The Cuban challenger was pretty much dormant in the fourth round, apparently trying to recover after emptying his gas tank in the previous round in an attempt to finish off Whitaker. The champion appeared to have his legs back and started connecting with left jabs and leg kicks. But just before the bell sounded, Romero exploded again and looked like he wobbled the Whitaker again.

Romero’s momentum carried onto the final round as he dropped Whitaker for the second time in the fight. This time, the challenger nearly pounded him out on the ground. But the champ dug deep and managed to get back on his feet. He would finish the fight kicking away at his Cuban challenger.

The United Center crowd rose to its feet as both fighters headed to their corners thinking they had won the fight. It was clear that Whitaker won the early rounds but with Romero scoring two knockdowns, there were some tense moments before the decision was announced.

Missing The Weight, Again

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Before the bout even began, Yoel Romero already lost the chance to win the title on the scales. The 41 year old Cuban tipped the scales at 186 pounds in his first attempt and then came back an hour later to weight in at 185.2 Because of that, the bout became a non-title bout but still proceeded as a five round affair because it was the main event of UFC 225.

It was the second consecutive bout that Romero has missed weight. Four months ago at UFC 221, Romero stepped in for the injured Whitaker and faced former UFC middleweight champion Luke Rockhold for the interim UFC middleweight title. He missed the 185 pound weight limit during the weigh-ins and proceeded to knock out Rockhold in three rounds.

While Romero didn’t win the interim belt despite beating Rockhold, he did earn a second crack at Whitaker, which was why they fought again on Saturday night. But Romero didn’t learn his lesson and for the second straight championship bout, he lost his right to win his first ever belt because of weight issues.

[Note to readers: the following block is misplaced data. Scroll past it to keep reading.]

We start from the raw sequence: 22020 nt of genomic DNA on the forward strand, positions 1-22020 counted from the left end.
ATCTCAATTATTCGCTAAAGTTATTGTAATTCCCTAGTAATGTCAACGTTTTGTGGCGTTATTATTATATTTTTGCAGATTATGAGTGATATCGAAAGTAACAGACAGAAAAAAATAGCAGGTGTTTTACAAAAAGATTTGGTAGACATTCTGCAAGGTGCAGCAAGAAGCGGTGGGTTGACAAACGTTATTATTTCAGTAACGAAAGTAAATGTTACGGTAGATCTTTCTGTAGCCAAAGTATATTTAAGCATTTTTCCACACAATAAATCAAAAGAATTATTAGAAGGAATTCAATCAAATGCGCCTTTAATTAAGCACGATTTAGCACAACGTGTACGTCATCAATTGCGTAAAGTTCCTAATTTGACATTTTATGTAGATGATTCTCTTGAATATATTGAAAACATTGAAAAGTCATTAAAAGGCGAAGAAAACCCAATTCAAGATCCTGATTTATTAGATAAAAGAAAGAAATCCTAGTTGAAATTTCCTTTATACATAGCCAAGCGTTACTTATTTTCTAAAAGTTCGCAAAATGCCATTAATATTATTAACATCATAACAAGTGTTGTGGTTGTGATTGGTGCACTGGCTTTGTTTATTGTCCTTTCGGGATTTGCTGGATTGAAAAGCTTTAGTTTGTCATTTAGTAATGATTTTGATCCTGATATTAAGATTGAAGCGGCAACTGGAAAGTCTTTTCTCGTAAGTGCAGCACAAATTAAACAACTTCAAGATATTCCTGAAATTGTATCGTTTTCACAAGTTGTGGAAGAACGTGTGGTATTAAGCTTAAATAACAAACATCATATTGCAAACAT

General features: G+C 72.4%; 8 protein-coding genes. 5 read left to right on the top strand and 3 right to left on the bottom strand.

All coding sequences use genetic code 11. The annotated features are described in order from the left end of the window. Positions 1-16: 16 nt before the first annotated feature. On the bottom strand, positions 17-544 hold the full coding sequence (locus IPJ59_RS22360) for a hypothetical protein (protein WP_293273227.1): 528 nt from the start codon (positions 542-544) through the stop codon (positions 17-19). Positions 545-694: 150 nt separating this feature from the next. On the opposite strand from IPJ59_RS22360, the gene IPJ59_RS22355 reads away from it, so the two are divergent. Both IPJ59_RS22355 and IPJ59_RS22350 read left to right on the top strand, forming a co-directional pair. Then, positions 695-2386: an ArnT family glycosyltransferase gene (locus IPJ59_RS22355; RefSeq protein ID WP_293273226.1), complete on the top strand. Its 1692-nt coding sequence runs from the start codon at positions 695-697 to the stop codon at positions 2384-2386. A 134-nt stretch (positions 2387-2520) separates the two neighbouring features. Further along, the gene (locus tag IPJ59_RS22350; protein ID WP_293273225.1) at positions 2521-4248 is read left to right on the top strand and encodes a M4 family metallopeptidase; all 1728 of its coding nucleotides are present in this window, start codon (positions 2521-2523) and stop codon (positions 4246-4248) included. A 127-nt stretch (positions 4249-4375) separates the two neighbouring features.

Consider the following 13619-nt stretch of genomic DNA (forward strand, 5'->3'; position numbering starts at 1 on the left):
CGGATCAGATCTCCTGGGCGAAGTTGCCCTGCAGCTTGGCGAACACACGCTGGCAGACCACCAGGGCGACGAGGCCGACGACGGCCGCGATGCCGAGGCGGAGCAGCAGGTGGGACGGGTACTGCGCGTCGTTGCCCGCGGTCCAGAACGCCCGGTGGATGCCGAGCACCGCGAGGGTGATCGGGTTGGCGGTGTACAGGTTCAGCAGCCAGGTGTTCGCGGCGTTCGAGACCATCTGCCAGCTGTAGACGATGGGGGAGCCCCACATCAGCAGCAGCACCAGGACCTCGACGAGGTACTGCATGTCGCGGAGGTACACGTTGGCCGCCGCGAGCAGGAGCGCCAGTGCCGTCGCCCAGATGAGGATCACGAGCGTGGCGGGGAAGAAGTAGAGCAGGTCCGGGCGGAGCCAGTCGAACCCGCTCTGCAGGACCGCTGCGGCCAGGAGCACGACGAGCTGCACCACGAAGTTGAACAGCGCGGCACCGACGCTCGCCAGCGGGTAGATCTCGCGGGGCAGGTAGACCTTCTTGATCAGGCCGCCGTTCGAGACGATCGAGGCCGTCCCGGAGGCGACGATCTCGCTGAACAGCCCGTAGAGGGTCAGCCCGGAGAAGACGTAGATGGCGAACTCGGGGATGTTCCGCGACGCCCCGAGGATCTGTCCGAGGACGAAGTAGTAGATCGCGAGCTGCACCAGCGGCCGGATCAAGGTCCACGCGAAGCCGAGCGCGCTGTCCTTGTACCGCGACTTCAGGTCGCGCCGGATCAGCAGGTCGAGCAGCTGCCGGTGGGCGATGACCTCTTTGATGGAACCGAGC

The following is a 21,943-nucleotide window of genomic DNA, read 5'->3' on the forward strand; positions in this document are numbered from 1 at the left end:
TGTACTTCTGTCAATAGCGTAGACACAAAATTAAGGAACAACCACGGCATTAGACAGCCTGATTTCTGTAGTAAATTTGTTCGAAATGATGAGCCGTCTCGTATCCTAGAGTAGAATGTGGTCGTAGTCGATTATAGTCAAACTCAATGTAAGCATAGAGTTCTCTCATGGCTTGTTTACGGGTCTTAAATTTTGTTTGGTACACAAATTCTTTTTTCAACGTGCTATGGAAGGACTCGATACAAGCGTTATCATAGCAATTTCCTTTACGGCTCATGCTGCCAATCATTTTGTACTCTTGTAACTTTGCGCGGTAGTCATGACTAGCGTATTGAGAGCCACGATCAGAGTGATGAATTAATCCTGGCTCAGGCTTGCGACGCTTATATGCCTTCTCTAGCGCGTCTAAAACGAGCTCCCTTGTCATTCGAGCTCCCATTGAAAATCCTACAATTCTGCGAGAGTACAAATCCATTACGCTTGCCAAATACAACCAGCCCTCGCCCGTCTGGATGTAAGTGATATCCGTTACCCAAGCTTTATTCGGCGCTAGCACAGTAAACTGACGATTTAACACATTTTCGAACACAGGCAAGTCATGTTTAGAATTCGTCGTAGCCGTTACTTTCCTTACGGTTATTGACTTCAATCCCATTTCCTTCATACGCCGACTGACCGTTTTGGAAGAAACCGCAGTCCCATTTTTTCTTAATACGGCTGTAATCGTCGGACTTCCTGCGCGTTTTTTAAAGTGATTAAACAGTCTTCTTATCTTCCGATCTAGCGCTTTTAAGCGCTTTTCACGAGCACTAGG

Some controversy erupted during the weigh-ins after Romero complained that the Illinois Athletic Commission, which had jurisdiction over UFC 225, gave him just one hour after his initial weigh-in to make the weight limit of 185 pounds. In other venues, fighters are usually given two hours to make weight after missing on their first try. Still, that did not justify why Romero didn’t make weight on his first try, given that he had a full camp to prepare for his rematch with Whitaker.

After the fight, UFC President Dana White suggested that Romero move up to light heavyweight after the fight. But moving to 205 at his advanced age may not be a good move for the Cuban. Give he just missed the weight by a mere 0.2 pounds, he may be better off staying at middleweight. After all, Romero’s been a middleweight for over two decades and had no trouble making weight before his last two bouts.

Given how he fared against Whitaker on Saturday night, it won’t be a bad idea to book these two to a third fight, even if Whitaker won the first two. Remember that Whitaker won by a mere point in both the first and second bouts. If Romero played his strategy better, he would be easily world champion right now.

Shane Acedera has been writing online sports articles since 2003 but have been a writer and a blogger since high school. an office employee by day and a sports storyteller by night.